Everyone knows the rules. Never yield the right of way. Never stay in your own lane. Never slow down at a yellow light. If you missed your exit, simply put your car in reverse. You may change the direction of a one-way street. Blow your horn angrily and with abandon.
(a quote contained in an ARC that may not be in the finished book – though I hope it is)
Donia Bijan’s THE LAST DAYS OF CAFE LEILA is the immigrant novel you need to read.
A story of Family in it’s purest, most raw form, it is the story of the ‘American Dream’. It unwraps the almost mythological idea of the American Dream to compare what that means to the people who never come to America but know of it, the people who come to America and strive for it, and Americans who might take it for granted. That sounds like an awfully grand way to start a review but it is a fair way, as you’ll know when come to the end of the story.
One of the most compelling hooks to the story is that our main characters, Zod and his daughter Noor, are Iranian. Zod is the son of a Russian immigrant to Iran and Noor becomes an Iranian immigrant to America, and daughter, Lily, because a child of two incredibly different worlds. That, the immigrant’s story, is the basis for the story, for the characters and the choices they make throughout the novel.
Noor left Iran when she was eighteen, when Zod sent her and her older brother Mehrdad to America to go to school and make lives for themselves. Noor became a nurse, married a cardiac surgeon – an immigrant from Spain, and had her marriage fall part. When that happens, she goes home to Iran for the first time in eighteen years, taking her teenage daughter with her. The timing is painfully opportune because Zod is dying and needs to make peace with his life, just as much as Noor needs to be able to find herself in her roots.
Bijan tells the story of the family mostly with a present-day portrait of Zod, Noor, Lily, and the people surrounding them but there are flashes to the past, to when Noor and Mehrdad were children and Zod was in adoration of his wife, Pari, to when Noor was a young woman new to America, and even further back to when Zod was a student in Paris. The flashes to the past are important, because they tell the story of the Iranian Revolution, of how that shaped a family, and even of how the Russian Revolution shaped Zod and his descendants.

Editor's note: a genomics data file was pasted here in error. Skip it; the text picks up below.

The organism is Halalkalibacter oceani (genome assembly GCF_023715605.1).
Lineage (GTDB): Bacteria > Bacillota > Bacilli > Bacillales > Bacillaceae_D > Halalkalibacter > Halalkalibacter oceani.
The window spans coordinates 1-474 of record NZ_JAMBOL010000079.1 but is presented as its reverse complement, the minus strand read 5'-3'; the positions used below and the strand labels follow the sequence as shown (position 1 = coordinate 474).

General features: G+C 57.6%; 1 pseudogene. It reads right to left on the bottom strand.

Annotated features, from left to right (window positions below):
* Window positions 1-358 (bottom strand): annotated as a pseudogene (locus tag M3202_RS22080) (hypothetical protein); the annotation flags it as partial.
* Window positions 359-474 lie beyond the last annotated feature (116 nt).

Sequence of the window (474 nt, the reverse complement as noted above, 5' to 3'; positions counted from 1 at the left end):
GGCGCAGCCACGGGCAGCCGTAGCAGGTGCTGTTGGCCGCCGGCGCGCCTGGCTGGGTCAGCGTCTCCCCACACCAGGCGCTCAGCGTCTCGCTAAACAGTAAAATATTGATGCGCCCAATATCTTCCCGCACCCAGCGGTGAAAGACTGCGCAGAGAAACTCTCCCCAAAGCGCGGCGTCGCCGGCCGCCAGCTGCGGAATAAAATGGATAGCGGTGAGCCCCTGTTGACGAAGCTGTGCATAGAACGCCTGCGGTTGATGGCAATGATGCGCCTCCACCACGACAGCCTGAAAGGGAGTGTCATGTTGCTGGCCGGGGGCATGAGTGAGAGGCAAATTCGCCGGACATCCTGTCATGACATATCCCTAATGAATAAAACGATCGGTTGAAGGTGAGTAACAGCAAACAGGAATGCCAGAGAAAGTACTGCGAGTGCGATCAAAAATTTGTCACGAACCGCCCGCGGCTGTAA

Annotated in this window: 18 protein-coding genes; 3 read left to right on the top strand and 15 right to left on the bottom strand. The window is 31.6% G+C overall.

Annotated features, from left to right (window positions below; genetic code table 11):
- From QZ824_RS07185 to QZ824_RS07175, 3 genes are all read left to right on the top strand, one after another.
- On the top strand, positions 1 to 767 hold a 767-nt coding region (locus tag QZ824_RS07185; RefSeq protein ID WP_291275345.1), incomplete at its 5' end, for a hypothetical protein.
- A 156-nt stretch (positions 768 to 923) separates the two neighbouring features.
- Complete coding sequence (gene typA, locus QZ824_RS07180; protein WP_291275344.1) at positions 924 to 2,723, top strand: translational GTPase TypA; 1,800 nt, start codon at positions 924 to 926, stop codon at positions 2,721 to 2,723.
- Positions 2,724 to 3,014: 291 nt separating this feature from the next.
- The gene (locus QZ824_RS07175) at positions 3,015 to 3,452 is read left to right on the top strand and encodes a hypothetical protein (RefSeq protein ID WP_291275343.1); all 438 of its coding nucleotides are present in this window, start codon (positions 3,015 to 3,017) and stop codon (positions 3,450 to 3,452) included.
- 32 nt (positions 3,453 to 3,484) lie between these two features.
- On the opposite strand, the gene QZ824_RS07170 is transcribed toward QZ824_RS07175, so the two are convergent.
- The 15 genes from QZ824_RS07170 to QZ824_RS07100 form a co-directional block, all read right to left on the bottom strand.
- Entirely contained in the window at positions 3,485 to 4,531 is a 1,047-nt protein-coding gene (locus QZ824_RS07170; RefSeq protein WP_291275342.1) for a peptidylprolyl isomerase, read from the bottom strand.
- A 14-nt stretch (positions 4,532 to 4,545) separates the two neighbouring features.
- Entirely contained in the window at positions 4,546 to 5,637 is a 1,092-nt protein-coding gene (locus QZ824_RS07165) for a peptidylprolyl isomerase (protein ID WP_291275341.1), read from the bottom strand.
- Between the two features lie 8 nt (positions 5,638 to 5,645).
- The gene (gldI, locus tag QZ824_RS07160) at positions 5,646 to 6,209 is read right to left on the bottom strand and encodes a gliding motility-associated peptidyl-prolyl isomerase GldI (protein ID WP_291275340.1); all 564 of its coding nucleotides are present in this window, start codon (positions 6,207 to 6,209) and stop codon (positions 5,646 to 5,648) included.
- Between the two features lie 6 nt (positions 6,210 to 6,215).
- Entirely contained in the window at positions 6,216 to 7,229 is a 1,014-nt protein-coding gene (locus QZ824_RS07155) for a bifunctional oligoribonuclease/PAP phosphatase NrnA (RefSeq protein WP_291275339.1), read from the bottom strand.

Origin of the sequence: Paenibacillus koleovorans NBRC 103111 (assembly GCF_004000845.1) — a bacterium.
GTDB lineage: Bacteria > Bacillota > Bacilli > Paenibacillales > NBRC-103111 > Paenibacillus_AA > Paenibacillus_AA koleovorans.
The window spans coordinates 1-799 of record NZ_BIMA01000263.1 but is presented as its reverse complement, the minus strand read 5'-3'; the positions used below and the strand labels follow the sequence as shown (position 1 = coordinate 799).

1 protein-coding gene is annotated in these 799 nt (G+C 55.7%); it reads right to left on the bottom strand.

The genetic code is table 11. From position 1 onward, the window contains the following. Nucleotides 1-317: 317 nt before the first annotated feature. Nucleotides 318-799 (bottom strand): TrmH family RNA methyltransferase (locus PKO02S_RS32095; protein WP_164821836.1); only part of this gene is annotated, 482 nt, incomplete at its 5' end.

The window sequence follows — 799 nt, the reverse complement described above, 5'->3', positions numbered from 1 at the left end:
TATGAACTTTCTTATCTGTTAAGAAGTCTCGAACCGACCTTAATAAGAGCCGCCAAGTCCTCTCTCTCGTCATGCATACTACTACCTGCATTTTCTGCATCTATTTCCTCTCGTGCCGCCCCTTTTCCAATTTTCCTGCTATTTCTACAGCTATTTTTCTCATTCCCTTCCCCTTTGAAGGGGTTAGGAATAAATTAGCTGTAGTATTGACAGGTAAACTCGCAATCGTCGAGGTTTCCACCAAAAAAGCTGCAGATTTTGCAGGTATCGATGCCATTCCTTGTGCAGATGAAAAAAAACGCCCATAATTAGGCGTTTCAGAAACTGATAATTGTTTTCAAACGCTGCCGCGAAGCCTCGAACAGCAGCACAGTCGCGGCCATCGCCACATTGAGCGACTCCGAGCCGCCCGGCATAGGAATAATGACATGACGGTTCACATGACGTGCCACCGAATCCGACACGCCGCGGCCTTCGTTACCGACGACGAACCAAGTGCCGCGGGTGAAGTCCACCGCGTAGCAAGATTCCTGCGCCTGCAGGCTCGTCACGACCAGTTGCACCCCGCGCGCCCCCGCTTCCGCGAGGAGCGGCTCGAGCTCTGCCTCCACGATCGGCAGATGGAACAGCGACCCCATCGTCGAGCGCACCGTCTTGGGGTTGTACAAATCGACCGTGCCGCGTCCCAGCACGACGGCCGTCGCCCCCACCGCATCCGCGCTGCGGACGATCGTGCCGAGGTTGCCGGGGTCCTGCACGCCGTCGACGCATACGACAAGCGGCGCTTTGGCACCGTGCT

The action of the story, the height of intensity and character definition in it, is when Lily decides she’s been in Iran long enough and she wants to go home. But it is present-day Iran and it isn’t easy for anyone to move freely. Her plan, playing on the puppy love from a boy named Karim, comes off as almost contrived and cliched but, in the end, it shows just the right sense of teenager desperation to go home. And it serves a catalyst for Noor finally finding herself after a lifetime of defining herself by what she meant to someone else. Offered the chance to go home, to go back to being who Lily and Nelson defined her as, Noor stays in Iran to start being who she defines herself as, combining a world that will involve Lily, a badly injured Iranian girl called Ferry, and Cafe Leila – the place her grandparents began with recipes smuggled from Russia.
I am so honored to having been given an ARC of this book and I felt terrible that I hadn’t read and reviewed it soon, but it turns out the paperback goes on sale today (April 7, 2018) so it’s still timely. And it is a book I will buy a finished copy of, pester every reader I know to read, and read again. It is such a rich tale of immigrants, of East vs. West, of a woman’s fight to be her own person in worlds where women are supposedly equal and where they are definitely not, and of family. There is nothing I can critique about the story, and it made me want to learn everything about Iran. These are definite signs of a good book, one that anyone reading these needs to try as soon as possible!
Facts & Figures
- publication date: April 18. 2017 (Algonquin Books)
- buy it: here
- 320 pages
- genres/categories: fiction / Iran / immigrants / family / women / contemporary / history / San Francisco
- my reading dates: March 12, 2018 – March 23, 2018
- my rating: 5 stars